FRUGAL LIVING: How to clean cabinets
July 12, 2013 10:50 AM

DEAR SARA: I have oak cabinets, and over the years the grease still builds up. I wash them regularly, but I am not satisfied with the results.

Do you have any ideas what to use on the cabinets to get the buildup removed without harming the wood? — Lisa, Ohio

DEAR LISA: I have used Murphy’s Oil Soap, a combination of one part white vinegar to four parts olive oil, or mineral spirits and a microfiber cloth with good results.

Here’s a recipe that can be used to clean the buildup on older cabinets, too:

Cabinet Cleaner

1 part vegetable oil

2 parts baking soda

Combine and apply with a cloth. Use an old toothbrush in corners and crevices.

DEAR SARA: Would a pumpkin bread/loaf tin be a suitable plan B for the “bread trough” you use for your no-knead bread? — Denyse, email

DEAR DENYSE: You can use any pan, such as Pampered Chef’s deep covered baker or a cast-iron Dutch oven. Or use no pan at all and simply use a baking/pizza stone to get similar results.

Keep in mind that if you use a regular bread pan, the shape won’t be like French bread.

DEAR SARA: With baking gift recipes in a jar, how do you prevent brown sugar from hardening when the ingredients aren’t used right after receiving the gift? — Lynn, Wisconsin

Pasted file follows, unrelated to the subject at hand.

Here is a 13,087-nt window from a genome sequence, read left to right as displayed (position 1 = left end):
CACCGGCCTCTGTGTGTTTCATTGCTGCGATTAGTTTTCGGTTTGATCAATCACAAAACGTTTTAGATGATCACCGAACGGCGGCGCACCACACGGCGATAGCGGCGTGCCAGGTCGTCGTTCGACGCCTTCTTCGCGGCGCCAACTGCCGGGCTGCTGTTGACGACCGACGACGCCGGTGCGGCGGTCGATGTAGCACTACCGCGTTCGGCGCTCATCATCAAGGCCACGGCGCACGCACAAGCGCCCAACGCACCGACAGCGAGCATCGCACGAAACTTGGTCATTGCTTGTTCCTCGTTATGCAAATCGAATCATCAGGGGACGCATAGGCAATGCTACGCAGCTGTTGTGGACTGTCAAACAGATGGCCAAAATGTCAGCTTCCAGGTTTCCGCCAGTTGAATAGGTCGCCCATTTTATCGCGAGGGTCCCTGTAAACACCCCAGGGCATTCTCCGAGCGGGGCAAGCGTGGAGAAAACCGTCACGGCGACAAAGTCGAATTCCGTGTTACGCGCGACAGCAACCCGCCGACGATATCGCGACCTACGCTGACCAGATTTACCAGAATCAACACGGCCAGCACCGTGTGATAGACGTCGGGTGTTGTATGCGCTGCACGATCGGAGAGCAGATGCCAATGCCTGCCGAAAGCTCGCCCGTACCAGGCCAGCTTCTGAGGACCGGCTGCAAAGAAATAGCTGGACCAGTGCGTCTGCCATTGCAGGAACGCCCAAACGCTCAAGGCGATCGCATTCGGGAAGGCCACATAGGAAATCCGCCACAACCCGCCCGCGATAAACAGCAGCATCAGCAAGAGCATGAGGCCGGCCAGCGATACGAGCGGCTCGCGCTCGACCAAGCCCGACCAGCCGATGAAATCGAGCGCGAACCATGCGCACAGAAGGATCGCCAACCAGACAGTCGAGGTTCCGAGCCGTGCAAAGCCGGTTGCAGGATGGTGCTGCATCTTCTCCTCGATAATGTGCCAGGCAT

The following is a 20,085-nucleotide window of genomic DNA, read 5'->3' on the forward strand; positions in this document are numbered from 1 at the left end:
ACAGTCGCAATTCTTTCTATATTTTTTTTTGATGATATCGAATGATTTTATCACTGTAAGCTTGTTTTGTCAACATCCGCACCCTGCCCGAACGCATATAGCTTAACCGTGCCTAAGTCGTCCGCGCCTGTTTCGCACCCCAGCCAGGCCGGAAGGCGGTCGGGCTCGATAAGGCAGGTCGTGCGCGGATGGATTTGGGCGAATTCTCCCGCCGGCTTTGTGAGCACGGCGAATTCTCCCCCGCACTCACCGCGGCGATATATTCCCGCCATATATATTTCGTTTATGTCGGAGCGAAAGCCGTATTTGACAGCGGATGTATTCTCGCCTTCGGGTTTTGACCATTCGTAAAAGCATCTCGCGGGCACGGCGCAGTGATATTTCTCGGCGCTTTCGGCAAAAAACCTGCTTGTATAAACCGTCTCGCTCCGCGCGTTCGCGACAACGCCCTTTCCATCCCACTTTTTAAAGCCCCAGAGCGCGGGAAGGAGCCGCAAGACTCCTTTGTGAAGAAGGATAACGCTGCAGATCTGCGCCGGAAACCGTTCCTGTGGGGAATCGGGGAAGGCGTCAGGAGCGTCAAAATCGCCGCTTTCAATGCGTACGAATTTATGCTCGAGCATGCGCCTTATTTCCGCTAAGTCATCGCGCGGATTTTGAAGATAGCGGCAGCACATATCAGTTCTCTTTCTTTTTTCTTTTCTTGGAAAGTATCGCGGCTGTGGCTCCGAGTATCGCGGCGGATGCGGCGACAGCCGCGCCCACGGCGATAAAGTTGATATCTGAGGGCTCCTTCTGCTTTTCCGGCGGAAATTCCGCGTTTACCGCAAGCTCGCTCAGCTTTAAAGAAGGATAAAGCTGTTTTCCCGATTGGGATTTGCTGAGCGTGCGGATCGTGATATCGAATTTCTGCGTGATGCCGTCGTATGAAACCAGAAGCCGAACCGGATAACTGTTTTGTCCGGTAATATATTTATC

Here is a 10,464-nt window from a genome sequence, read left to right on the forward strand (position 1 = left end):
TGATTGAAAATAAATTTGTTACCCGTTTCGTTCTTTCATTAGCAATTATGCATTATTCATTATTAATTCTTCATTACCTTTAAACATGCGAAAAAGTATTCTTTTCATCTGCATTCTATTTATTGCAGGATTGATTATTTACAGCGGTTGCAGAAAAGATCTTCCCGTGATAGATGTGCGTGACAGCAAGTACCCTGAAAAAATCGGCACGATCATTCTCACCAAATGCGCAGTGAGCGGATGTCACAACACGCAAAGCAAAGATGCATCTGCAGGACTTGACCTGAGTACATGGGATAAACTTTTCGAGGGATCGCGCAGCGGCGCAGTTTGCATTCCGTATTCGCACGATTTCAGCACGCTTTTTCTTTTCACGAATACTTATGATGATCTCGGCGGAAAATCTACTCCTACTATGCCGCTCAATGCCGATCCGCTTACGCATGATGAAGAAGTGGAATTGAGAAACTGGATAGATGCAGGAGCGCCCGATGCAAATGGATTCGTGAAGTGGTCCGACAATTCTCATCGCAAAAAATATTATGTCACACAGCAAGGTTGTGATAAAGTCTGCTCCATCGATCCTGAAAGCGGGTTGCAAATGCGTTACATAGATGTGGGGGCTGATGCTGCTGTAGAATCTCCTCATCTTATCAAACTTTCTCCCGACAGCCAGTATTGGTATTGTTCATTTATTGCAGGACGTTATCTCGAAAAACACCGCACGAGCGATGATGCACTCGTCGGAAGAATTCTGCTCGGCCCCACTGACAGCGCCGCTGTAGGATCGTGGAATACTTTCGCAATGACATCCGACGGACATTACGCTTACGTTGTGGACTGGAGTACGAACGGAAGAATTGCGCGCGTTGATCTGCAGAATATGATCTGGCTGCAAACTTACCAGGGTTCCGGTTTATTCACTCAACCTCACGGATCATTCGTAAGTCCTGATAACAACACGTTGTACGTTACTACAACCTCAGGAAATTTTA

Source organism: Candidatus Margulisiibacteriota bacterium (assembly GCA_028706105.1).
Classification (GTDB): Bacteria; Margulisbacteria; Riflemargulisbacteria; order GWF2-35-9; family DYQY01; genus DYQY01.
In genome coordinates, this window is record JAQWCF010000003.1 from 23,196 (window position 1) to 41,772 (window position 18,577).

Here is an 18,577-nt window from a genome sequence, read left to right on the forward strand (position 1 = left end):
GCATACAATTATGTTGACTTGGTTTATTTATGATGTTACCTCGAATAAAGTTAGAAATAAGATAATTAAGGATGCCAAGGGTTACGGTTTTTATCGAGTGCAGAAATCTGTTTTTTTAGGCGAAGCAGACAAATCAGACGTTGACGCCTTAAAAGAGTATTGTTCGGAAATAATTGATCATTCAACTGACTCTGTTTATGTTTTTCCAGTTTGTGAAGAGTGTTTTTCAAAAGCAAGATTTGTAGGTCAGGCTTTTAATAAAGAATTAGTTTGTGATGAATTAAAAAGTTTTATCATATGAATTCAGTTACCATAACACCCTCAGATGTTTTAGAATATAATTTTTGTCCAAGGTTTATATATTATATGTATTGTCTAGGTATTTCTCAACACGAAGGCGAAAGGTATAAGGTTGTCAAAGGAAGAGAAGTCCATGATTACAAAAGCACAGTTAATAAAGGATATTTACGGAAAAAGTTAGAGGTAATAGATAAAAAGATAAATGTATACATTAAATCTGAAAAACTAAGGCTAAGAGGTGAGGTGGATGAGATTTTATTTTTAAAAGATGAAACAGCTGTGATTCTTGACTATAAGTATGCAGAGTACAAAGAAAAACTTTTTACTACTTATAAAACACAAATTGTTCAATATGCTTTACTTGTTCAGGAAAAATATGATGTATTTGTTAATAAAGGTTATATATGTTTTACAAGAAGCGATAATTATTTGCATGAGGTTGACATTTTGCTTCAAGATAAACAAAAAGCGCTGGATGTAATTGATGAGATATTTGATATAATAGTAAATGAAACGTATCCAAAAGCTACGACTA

DEAR LYNN: You can put the brown sugar in a plastic zip-close bag and still layer it in the jar, or you can combine the brown and white sugar.

I would let the gift recipient know to use the mix soon (within a month), so the brown sugar doesn’t harden.

DEAR SARA: How much should I pay for a handmade crocheted or knitted baby afghan? Prices on eBay range from $29.95 up to $175. I know a lot of work goes into making these, but what is a decent price? I tried to make one while I was pregnant and I ended up throwing the whole thing (needle and all) in the garbage. I’m going to try again soon, but I don’t think it’ll turn out.

I’ve tried reading the pattern books, but they’re hard to understand, like trying to read a foreign language. — Tammy, Alabama

DEAR TAMMY: If you are interested in giving it another try, I would try online video tutorials. It’s much easier to follow a video than a flat pattern book. You could learn one or two basic crochet stitches and make your own.

I can’t say that I’d pay more than $100 for a baby blanket, even if it was quilted. I have crocheted baby blankets, and if I were to sell one, I’d price it under $35, depending on the yarn I used. I’d put the word out.

I’m sure between family and friends, someone could gift you a handmade baby blanket.

Also, if you’re not horribly opposed to secondhand items, there are many handmade baby afghans available at thrift stores and garage sales.



Sara Noel is the owner of Frugal Village (, a website that offers practical, money-saving strategies for everyday living. To send tips, comments or questions, write to Sara Noel, c/o Universal Uclick, 1130 Walnut Street, Kansas City, MO, 64106, or email

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